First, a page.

Since about July, I’ve been seeing a naturopath every other week. My naturopath specializes in homeopathy, Chinese medicine, acupuncture, and intuitive healing. When I first started going to my naturopath, I was kind of skeptical, but had heard good things about acupuncture/Chinese medicine and wanted to try it. What did I have to lose, really?
We started with a very long session where we went over my health goals. We talked about my life and health history. She put me through a short battery of tests to see what might be good for me. Then, we did acupuncture. I came home with a few therapies that were pretty easy to follow and had pretty significant impact. Every follow-up appointment, we start by checking in. We talk about how things have been and make adjustments depending on that. Then, we do acupuncture and the intuitive healing along with some massage if that’s warranted. It has been surprisingly powerful for me–mostly emotionally. I highly recommend this kind of therapy whether you’re dealing with gall bladder stuff or practically anything else.
I recently started seeing a therapist who is very well-versed in art therapy and a wide variety of techniques. She also uses Buddhist philosophies–which I really connect with. We talked a little bit last time about how surgery can be a powerful blow to someone’s emotional state and can bring up a lot of stuff for people. While my surgery was relatively non-eventful, it was very traumatic and did hit a whole lot of stuff for me. I think therapy is a good idea for most people–no matter what’s happened to them–but it’s been fairly helpful already for sorting through things that have come up.
As for medicines, I take a lot of things every single day. Some of these are specifically for gall bladder stuff–some just for my own unique well-being. I’m including all since people have been curious. I’m not a doctor and am not endorsing any of these things for you. Please consult a professional–Eastern, Western, whatever floats your boat–before taking any of these things.
- birth control pills – Obviously, this isn’t appropriate for everyone. I suffer from a hormonal imbalance, so I take birth control just to manage my hormones. Without them–or if I take the wrong ones–I can feel really terrible both physically and emotionally.
- Thorne Research’s Bio-Gest – 2 caps with every single meal. Each capsule has Betaine Hydrochloride, L-Glutamic Acid Hydrochloride, Pancreatin, Ox bile concentrate (yum), and Pepsin. This stuff has basically stopped me from feeling like I’m going to die after every single meal. I still have to take the occasional Tums/Gas-X, but it’s maybe once a month now as opposed to multiple times a day.
- a custom formulation of Jia We Ping Wei Fang – 2 scoops dissolved in 4 oz of warm water 2x a day. This stuff is amazing, but tastes really bad. You basically dissolve it and make a tea. It’s very muddy tasting. My naturopath suggested I add normal tea to it or juice to off-set the yuck–which makes it much better. I recommend a moderately spicy tea for this. Do not take this stuff with food in your belly, or you will feel like barfing everywhere. I also recommend designating a cup for this activity and also using a twisty straw. It helps. A lot. Oh, and gum/mints immediately after.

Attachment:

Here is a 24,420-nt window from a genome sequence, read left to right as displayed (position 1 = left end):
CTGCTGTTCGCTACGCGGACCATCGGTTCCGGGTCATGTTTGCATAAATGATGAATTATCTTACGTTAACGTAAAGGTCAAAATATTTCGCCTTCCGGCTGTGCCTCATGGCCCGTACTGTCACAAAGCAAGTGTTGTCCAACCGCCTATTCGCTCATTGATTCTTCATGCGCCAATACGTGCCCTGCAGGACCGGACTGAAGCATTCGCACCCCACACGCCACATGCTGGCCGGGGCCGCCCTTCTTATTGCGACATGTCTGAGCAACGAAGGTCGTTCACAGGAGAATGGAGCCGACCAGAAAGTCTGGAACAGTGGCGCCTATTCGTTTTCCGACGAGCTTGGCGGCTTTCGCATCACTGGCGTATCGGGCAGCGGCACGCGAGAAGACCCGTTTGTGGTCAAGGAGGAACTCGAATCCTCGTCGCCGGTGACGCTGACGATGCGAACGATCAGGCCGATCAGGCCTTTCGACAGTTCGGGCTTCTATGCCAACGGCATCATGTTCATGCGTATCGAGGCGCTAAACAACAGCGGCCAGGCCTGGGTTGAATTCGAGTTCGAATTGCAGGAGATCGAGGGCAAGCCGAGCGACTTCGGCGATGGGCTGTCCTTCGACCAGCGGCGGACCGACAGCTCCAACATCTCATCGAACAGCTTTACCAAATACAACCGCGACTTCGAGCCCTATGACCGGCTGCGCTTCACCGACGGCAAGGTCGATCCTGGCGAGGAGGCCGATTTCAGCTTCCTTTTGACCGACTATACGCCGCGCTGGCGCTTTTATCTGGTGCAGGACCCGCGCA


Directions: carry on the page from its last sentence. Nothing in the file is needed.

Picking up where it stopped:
- Calc Carb – 1m concentration – 5 drops under the tongue every other day. The hardest part is remembering to take them. They are mostly tasteless–except for a slight alcohol taste.
- Nervous Tension Tissue P – one capful of pellets added to 32 oz of water. Totally tasteless.
- 12 caps of Now Foods Psyllium Husk every day–sometimes more if my system is being funky
- Caltrate D3 – not daily. Usually just 1x a day if I’m having lots of digestive issues.
- Biotin – Brand: Natrol – Dose: 1 1000 mcg tab a day–to help with the hair falling out thing.
- Probiotics – the one I use most often is Nutrition Now PB8. I take 2 caps a day. I have a stronger one that I take on bad days.
- Chamomile – Brand: Nature’s Way, 2 caps a day. This, I use to keep my bile reflux symptoms in check. It’s more preventative now than anything else since I haven’t had this lately. Of the alternative medicine options, it’s the least offensive and high maintenance. It can be used daily and also keeps inflammation at bay. I could just drink it as a tea, but I’m not a huge fan of the tea. If that doesn’t work, I have a whole arsenal of things (licorice, slippery elm, marshmallow) that really keep it at bay, but require a lot more thought since they can cause interactions you don’t want.
- a good multivitamin – Brand: CBH Supplements Super Multi – 4 caps a day. For gall bladder peeps, you want something with good levels of Vitamins A, E, C, and K. I like this one because it also has green tea extract, milk thistle (helps support the liver), co-enzyme Q10, Quercetin, Resveratrol, and Astaxanthin in additional to all kinds of vitamins and minerals. I’ve noticed huge gains in energy since taking this.
- Iron – Brand: Country Life Easy Iron – Dose: 25 mg – I need a little extra iron. My stomach doesn’t like most iron supplements, but this one is really easy on the tummy.
- Magnesium – Brand: Vitamin Shoppe – Dose: 200 mg – so, so, so needed for me. a life changer.
- Bilberry – Brand: Spring Valley – Dose: 1000 mg – for my deteriorating eyesight
- Lutein – Brand: Jarrow Formulas – Dose: 20 mg – again for deteriorating eyesight
- Stress B-Complex – Brand: Nature Made – Dose: 1 tab – this has vitamin C & zinc as well as some of the other vitamins I have trouble absorbing now that fat’s an issue for me.
- low or mid chain oils–I basically treat them like medicine. Butter, coconut oil, etc.
- aromatherapy/essential oils
I was also taking 1 cap of Thorne’s Liver Cleanse up until a few weeks ago. My Chinese herbs do a lot of the same things, and my liver’s stronger, so we’re trying life without it for a little while. We’re evaluating my thyroid issues to see if treatment might be needed there, too.
I’m trying the following items in the next few weeks–most of which are to help me nutrition-wise:
- Alpha Lipoic Acid
- DHA/Super Omega EPA
- Lipase – to help me break down fats
- various Bach flower essences to manage emotions better
I’ll keep you posted on how these things work (or don’t work).
For the most part, I feel like this regimen is helpful. 🙂
Good luck to you on your journey to being your best self.